While rhetoric flows, WFUV and opponents seek alternative tower site
Fordham University's WFUV-FM and its opponents across the street at the New York Botanical Garden have been quietly pursuing an alternative site for the station's tower, even while their defenders sparred publicly in FCC forums June 27.
After eight years of legal struggles with the botanical garden, WFUV hangs its antenna from a tower that, despite being cut short by halted construction, offends the garden's management.
Both sides are encouraged by progress of negotiations for the alternative site. Garden spokesman Karl Lauby says only that the site is "up north" and WFUV General Manager Ralph Jennings won't discuss its location at all. Neither wants to set off new opposition or alert landowners that their site is a rare one.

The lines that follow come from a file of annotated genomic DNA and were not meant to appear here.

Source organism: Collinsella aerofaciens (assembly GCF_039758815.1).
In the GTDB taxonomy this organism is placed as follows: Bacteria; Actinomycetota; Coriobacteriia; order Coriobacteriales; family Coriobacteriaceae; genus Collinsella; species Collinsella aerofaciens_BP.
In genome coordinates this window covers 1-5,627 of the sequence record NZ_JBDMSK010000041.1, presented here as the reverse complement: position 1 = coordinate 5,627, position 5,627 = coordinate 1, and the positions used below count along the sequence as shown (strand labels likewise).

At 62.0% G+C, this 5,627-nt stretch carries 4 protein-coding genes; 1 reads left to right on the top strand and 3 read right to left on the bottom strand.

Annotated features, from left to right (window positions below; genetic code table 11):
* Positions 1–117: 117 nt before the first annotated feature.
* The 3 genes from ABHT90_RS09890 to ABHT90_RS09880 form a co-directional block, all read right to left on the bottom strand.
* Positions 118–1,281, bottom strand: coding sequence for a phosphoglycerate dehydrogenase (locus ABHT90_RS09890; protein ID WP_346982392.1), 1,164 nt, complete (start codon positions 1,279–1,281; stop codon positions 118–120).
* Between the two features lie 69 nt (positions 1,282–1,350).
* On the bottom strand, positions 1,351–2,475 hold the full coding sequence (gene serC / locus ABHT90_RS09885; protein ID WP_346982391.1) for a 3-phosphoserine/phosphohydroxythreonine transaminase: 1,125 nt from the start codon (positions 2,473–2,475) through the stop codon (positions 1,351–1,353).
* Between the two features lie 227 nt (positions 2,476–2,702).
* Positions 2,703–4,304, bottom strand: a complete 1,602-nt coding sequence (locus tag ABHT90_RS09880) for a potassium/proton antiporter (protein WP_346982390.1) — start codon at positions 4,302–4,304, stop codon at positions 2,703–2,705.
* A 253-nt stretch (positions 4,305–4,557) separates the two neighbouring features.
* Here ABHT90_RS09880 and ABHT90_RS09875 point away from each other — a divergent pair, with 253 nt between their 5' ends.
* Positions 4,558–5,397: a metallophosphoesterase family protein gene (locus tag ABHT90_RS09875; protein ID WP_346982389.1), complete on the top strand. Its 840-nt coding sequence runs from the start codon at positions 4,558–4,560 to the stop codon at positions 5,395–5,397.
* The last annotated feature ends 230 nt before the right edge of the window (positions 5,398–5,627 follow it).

The site would be rare, Jennings says, because WFUV has looked at 30 sites in addition to the Fordham campus and found no affordable land where the signal would abide by FCC interference rules while avoiding hostile neighbors and LaGuardia Airport flight paths.
The pending FCC issue, topic of eight hours of testimony on June 27, is whether the tower violates a provision of the National Historic Preservation Act that covers FCC-licensed structures. The botanical garden is a National Historic Landmark. The FCC will accept written comments through Aug. 1 and hold an additional meeting with interested parties in Washington on Aug. 14.
WFUV fans at the FCC forums wore T-shirts emblazoned "No tower, no tunes," but Lauby says the station need not go off the air to get its tower out of sight.
If the new site falls through, Jennings hopes the historic preservation battle will be the last in the tower war. Jennings says the botanical garden already has exhausted its city and state appeals. But Lauby says the garden may push for WFUV to move its antenna back to its former site atop a major campus building. He contends that high-tech measures could keep the lower antenna site in compliance with FCC radiation limits.
Web page originally posted July 2, 2002
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